Instead, six months later he invoked the extraordinary jurisdiction ofthe Court of Appeal. The Court of Appeal has taken the view that adelay for a period of six months by itself is not a ground for refusingrelief. I am in entire agreement; but the circumstances of this case didnot warrant the extension of that latitude to the 1 st respondent. In thefirst place, he ought to have been aware that the employer hadreceived notice of the first application because the employer in itsanswer filed in the second application on 2.6.77 had disclosed thefact that the first application was pending. That averment should havealerted the 1st respondent, especially in view of the serious allegationof misappropriation levelled against him. Between 2.6.77 and 3.8 77he had two months in which to make inquiries regarding the stage ofproceedings in the first application. Had he made any sort of inquiry hewould have found out the relevant dates. As the Tribunal has, in itsorder in the first application correctly held, if the employee wantedrelief from that Tribunal, the employee should have been vigilant.
The 1st respondent produced at the arguments before the Tribunal,on 28.1 1.79 a letter dated 26.8.77 by the first Tribunal to him whichwas marked A4. He did not, however file it of record either in theTribunal or in the Court of Appeal. The appellant makes a point of thissuppression, because according to that letter the 1st respondent hadreceived intimation of the order of 18.8.77 made in the firstapplication within a few days after it was made. If that be so ne hadample opportunity to either appeal from that order or to seek to havethat order set aside on the ground that he had no notice. The order inthe first application refers to the fact that the notice which had beensent to the 1st respondent by registered post had not been returned.The Tribunal has presumed correctly that the 1st respondent hadnotice of the date 20.6.77. I
I am therefore of the view that the Court of Appeal ought not to haveexercised its jurisdiction to quash by way of Certiorari the order of theLabour Tribunal dated 28.11.79. I would accordingly set aside thejudgment of the Court of Appeal, and restore the order of the LabourTribunal dismissing this application. The appellant will be entitled tocosts of this appeal payable by the 1st respondent.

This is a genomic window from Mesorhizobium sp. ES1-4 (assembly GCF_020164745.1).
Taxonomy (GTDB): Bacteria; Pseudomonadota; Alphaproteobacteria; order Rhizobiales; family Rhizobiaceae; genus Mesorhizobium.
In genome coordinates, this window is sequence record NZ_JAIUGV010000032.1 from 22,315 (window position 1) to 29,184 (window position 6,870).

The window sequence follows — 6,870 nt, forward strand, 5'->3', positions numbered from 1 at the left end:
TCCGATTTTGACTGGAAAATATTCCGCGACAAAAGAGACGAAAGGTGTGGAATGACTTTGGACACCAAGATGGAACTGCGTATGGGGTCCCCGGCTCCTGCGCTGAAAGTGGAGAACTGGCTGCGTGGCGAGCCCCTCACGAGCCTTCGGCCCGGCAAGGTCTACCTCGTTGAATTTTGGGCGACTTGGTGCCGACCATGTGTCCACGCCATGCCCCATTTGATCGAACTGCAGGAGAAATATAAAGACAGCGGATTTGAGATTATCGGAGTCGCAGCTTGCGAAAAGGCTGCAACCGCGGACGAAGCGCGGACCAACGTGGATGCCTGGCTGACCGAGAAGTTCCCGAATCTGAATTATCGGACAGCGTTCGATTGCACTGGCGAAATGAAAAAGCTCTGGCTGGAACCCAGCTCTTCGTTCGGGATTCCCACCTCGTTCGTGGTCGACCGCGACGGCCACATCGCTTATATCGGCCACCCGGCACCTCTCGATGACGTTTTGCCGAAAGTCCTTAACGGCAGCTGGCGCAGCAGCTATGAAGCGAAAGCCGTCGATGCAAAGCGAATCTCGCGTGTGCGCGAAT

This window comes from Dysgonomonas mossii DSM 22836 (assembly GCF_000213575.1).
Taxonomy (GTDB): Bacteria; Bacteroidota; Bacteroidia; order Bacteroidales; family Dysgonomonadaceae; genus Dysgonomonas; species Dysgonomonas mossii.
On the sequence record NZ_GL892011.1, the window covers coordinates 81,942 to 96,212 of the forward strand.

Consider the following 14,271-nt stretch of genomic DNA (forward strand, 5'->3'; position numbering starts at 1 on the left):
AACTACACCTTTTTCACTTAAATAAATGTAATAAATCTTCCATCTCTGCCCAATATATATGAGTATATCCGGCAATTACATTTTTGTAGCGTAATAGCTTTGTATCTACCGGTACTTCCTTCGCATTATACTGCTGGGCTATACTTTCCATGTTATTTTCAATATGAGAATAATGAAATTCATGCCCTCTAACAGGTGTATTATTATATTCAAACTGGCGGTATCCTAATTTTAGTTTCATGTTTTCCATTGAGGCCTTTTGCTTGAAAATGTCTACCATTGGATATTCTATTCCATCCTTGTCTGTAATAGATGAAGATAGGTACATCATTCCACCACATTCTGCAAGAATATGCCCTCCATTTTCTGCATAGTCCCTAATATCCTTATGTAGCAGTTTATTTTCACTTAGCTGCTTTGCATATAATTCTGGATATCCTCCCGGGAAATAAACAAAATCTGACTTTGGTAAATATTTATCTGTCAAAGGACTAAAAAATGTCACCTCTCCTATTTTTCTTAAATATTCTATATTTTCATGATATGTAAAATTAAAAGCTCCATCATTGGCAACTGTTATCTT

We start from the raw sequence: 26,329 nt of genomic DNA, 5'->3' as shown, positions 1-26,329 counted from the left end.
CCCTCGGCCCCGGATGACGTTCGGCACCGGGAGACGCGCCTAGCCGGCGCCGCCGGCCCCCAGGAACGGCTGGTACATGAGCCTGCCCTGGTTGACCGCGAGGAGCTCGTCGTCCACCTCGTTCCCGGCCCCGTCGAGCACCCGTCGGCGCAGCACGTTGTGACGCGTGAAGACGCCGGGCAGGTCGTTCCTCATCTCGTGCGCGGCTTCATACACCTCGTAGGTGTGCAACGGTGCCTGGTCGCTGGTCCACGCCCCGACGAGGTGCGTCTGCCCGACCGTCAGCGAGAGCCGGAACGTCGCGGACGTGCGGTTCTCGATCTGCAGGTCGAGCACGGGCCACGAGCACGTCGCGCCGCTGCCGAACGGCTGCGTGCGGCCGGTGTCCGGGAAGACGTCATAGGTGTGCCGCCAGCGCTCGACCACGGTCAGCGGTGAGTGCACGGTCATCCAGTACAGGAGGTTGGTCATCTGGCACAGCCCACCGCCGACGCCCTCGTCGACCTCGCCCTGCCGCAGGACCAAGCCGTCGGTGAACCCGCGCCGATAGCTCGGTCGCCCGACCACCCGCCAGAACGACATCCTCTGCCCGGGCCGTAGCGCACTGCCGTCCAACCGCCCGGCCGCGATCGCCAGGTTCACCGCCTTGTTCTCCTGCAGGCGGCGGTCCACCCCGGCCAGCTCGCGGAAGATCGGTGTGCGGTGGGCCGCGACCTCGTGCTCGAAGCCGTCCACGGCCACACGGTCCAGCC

COLIN-THOME, J.- I agree,
Sri Lanka Law Repons
(1984] 1 SriL.R.
ABDUL CADER, J.
The 1 st respondent filed two applications in respect of termination ofhis employment, one before the Labour Tribunal at Narahenpita on6.5.7 7 and the other before the Labour Tribunal at Vauxhall Street on
The first one was given the number L.T./1 7/5838/77 andthe other L.T./2/961 4/77. L.T./1 7/5838/77'was dismissed on18.8.77 as the 1st respondent was absent after notice. The 1strespondent has stated that he did not receive notice. Wimalaratne, J.has referred to "A4" but it has not been produced in the Court ofAppeal or in this Court. I shall assume, therefore, that there is no proofbefore this.Court that the 1st respondent had notice of the inquiry intothat application.
When the second application was taken up, it was dismissed on theground that the dismissal of the first application operated as resjudicata. That was an appealable order and I agree with Wimalaratne,
J.that the reasons urged by the 1 st respondent tor his failure to lodgean appeal within the prescribed time are not sufficient to grant thepetitioner extraordinary relief by way of writ filed long after theappealable period.
There is yet a further circumstance that militates against ihe 1strespondent. When the second application was taken up for inquiry on
the employer raised the plea of res judicata. The firstapplication had been dismissed on 18.8.77 – 4 months earlier. Evenassuming that the 1 st respondent had no notice of that dismissal, hewould have been then aware on-2.1 2.77 that the first application hadbeen dismissed. It was then open to him to move to purge his defaultin the first application so as to vacate the order of dismissal. When thesecond application came up for inquiry on 28.1 1.79. 2 years later, hisfailure to take steps in the earlier application permitted the appellant toraise the plea of res judicata, which the Tribunal validly upheld.Therefore, it was the negligence on the part of the petitioner in failingto re-open proceedings in the first application that led to the dismissalof the second application by way of res judicata.
Under the circumstances, I agree with the order made byWimalaratne, J.
1-SINGER (SRI LANKA ) LTD v. RASHEED AND ANOTHER